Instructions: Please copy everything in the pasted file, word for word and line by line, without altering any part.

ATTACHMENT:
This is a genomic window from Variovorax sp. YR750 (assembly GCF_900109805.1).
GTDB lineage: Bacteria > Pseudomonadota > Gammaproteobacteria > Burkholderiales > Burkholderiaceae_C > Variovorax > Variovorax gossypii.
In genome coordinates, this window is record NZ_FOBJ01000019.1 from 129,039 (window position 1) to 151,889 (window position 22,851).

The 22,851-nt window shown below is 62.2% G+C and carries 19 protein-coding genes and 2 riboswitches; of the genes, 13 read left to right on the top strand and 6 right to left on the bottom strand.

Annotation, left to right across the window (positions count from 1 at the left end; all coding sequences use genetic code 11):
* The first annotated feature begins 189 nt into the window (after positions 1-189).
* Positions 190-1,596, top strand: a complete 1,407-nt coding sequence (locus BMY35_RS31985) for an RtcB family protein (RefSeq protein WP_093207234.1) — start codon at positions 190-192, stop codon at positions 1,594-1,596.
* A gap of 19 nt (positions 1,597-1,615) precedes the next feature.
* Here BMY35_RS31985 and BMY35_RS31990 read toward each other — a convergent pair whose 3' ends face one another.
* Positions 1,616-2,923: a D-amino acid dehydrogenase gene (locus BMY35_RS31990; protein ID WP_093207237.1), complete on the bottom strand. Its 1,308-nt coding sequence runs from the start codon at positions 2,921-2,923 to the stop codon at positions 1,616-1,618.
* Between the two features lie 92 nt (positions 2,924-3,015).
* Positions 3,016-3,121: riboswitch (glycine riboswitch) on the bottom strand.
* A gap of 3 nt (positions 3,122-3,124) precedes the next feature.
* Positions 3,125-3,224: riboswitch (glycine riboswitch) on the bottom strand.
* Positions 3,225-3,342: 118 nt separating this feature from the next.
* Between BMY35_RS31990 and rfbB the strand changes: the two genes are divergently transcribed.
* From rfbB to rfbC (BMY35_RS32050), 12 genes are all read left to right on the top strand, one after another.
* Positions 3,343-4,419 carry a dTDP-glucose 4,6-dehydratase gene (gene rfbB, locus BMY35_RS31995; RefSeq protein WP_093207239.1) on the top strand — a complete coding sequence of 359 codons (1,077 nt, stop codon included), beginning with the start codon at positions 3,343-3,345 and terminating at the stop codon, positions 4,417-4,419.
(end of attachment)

This is a genomic window from Variovorax sp. YR750 (assembly GCF_900109805.1).
GTDB lineage: Bacteria > Pseudomonadota > Gammaproteobacteria > Burkholderiales > Burkholderiaceae_C > Variovorax > Variovorax gossypii.
In genome coordinates, this window is record NZ_FOBJ01000019.1 from 129,039 (window position 1) to 151,889 (window position 22,851).

The 22,851-nt window shown below is 62.2% G+C and carries 19 protein-coding genes and 2 riboswitches; of the genes, 13 read left to right on the top strand and 6 right to left on the bottom strand.

Annotation, left to right across the window (positions count from 1 at the left end; all coding sequences use genetic code 11):
* The first annotated feature begins 189 nt into the window (after positions 1-189).
* Positions 190-1,596, top strand: a complete 1,407-nt coding sequence (locus BMY35_RS31985) for an RtcB family protein (RefSeq protein WP_093207234.1) — start codon at positions 190-192, stop codon at positions 1,594-1,596.
* A gap of 19 nt (positions 1,597-1,615) precedes the next feature.
* Here BMY35_RS31985 and BMY35_RS31990 read toward each other — a convergent pair whose 3' ends face one another.
* Positions 1,616-2,923: a D-amino acid dehydrogenase gene (locus BMY35_RS31990; protein ID WP_093207237.1), complete on the bottom strand. Its 1,308-nt coding sequence runs from the start codon at positions 2,921-2,923 to the stop codon at positions 1,616-1,618.
* Between the two features lie 92 nt (positions 2,924-3,015).
* Positions 3,016-3,121: riboswitch (glycine riboswitch) on the bottom strand.
* A gap of 3 nt (positions 3,122-3,124) precedes the next feature.
* Positions 3,125-3,224: riboswitch (glycine riboswitch) on the bottom strand.
* Positions 3,225-3,342: 118 nt separating this feature from the next.
* Between BMY35_RS31990 and rfbB the strand changes: the two genes are divergently transcribed.
* From rfbB to rfbC (BMY35_RS32050), 12 genes are all read left to right on the top strand, one after another.
* Positions 3,343-4,419 carry a dTDP-glucose 4,6-dehydratase gene (gene rfbB, locus BMY35_RS31995; RefSeq protein WP_093207239.1) on the top strand — a complete coding sequence of 359 codons (1,077 nt, stop codon included), beginning with the start codon at positions 3,343-3,345 and terminating at the stop codon, positions 4,417-4,419.